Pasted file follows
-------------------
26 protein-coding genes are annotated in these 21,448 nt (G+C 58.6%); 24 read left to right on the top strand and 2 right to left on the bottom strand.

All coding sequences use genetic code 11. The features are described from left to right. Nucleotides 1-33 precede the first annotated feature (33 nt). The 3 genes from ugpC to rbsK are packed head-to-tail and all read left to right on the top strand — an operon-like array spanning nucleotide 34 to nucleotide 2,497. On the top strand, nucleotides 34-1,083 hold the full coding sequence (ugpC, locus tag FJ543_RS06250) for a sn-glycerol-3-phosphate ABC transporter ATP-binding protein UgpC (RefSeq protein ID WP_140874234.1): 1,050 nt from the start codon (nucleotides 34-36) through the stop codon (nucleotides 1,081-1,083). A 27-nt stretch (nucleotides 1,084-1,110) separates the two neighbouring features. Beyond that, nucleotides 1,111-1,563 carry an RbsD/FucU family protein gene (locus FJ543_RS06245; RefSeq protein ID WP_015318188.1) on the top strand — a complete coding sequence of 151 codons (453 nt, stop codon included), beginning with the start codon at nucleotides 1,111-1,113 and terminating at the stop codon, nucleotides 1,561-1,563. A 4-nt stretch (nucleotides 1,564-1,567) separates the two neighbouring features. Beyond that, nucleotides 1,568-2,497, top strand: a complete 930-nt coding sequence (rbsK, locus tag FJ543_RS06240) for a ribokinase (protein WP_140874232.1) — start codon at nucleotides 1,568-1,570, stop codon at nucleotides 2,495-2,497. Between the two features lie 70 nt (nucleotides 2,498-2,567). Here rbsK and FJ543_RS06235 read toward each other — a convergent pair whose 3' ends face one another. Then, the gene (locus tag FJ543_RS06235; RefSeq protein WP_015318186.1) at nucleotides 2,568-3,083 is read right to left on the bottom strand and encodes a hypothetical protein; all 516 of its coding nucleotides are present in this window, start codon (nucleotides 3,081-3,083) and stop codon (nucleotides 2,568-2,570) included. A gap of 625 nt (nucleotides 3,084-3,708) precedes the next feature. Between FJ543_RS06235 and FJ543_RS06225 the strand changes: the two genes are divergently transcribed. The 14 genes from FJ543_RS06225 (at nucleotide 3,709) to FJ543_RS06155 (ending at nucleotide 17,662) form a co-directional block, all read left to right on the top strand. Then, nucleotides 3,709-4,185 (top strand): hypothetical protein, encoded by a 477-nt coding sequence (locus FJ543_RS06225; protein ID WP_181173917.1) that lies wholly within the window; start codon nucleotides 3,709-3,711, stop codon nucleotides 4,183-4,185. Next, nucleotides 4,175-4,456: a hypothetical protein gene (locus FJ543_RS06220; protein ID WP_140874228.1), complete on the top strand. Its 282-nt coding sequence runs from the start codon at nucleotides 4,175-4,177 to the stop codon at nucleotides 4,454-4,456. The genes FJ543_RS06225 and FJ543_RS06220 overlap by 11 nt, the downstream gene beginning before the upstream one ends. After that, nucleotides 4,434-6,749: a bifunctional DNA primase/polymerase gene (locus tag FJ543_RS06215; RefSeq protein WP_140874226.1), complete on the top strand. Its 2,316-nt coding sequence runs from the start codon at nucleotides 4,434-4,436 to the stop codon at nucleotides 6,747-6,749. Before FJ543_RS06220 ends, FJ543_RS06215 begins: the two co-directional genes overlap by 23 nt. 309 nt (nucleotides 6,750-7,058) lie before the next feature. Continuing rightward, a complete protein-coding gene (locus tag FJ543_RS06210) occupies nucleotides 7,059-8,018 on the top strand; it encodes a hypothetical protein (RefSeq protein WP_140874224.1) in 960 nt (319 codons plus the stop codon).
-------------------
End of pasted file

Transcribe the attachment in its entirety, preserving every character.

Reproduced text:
26 protein-coding genes are annotated in these 21,448 nt (G+C 58.6%); 24 read left to right on the top strand and 2 right to left on the bottom strand.

All coding sequences use genetic code 11. The features are described from left to right. Nucleotides 1-33 precede the first annotated feature (33 nt). The 3 genes from ugpC to rbsK are packed head-to-tail and all read left to right on the top strand — an operon-like array spanning nucleotide 34 to nucleotide 2,497. On the top strand, nucleotides 34-1,083 hold the full coding sequence (ugpC, locus tag FJ543_RS06250) for a sn-glycerol-3-phosphate ABC transporter ATP-binding protein UgpC (RefSeq protein ID WP_140874234.1): 1,050 nt from the start codon (nucleotides 34-36) through the stop codon (nucleotides 1,081-1,083). A 27-nt stretch (nucleotides 1,084-1,110) separates the two neighbouring features. Beyond that, nucleotides 1,111-1,563 carry an RbsD/FucU family protein gene (locus FJ543_RS06245; RefSeq protein ID WP_015318188.1) on the top strand — a complete coding sequence of 151 codons (453 nt, stop codon included), beginning with the start codon at nucleotides 1,111-1,113 and terminating at the stop codon, nucleotides 1,561-1,563. A 4-nt stretch (nucleotides 1,564-1,567) separates the two neighbouring features. Beyond that, nucleotides 1,568-2,497, top strand: a complete 930-nt coding sequence (rbsK, locus tag FJ543_RS06240) for a ribokinase (protein WP_140874232.1) — start codon at nucleotides 1,568-1,570, stop codon at nucleotides 2,495-2,497. Between the two features lie 70 nt (nucleotides 2,498-2,567). Here rbsK and FJ543_RS06235 read toward each other — a convergent pair whose 3' ends face one another. Then, the gene (locus tag FJ543_RS06235; RefSeq protein WP_015318186.1) at nucleotides 2,568-3,083 is read right to left on the bottom strand and encodes a hypothetical protein; all 516 of its coding nucleotides are present in this window, start codon (nucleotides 3,081-3,083) and stop codon (nucleotides 2,568-2,570) included. A gap of 625 nt (nucleotides 3,084-3,708) precedes the next feature. Between FJ543_RS06235 and FJ543_RS06225 the strand changes: the two genes are divergently transcribed. The 14 genes from FJ543_RS06225 (at nucleotide 3,709) to FJ543_RS06155 (ending at nucleotide 17,662) form a co-directional block, all read left to right on the top strand. Then, nucleotides 3,709-4,185 (top strand): hypothetical protein, encoded by a 477-nt coding sequence (locus FJ543_RS06225; protein ID WP_181173917.1) that lies wholly within the window; start codon nucleotides 3,709-3,711, stop codon nucleotides 4,183-4,185. Next, nucleotides 4,175-4,456: a hypothetical protein gene (locus FJ543_RS06220; protein ID WP_140874228.1), complete on the top strand. Its 282-nt coding sequence runs from the start codon at nucleotides 4,175-4,177 to the stop codon at nucleotides 4,454-4,456. The genes FJ543_RS06225 and FJ543_RS06220 overlap by 11 nt, the downstream gene beginning before the upstream one ends. After that, nucleotides 4,434-6,749: a bifunctional DNA primase/polymerase gene (locus tag FJ543_RS06215; RefSeq protein WP_140874226.1), complete on the top strand. Its 2,316-nt coding sequence runs from the start codon at nucleotides 4,434-4,436 to the stop codon at nucleotides 6,747-6,749. Before FJ543_RS06220 ends, FJ543_RS06215 begins: the two co-directional genes overlap by 23 nt. 309 nt (nucleotides 6,750-7,058) lie before the next feature. Continuing rightward, a complete protein-coding gene (locus tag FJ543_RS06210) occupies nucleotides 7,059-8,018 on the top strand; it encodes a hypothetical protein (RefSeq protein WP_140874224.1) in 960 nt (319 codons plus the stop codon).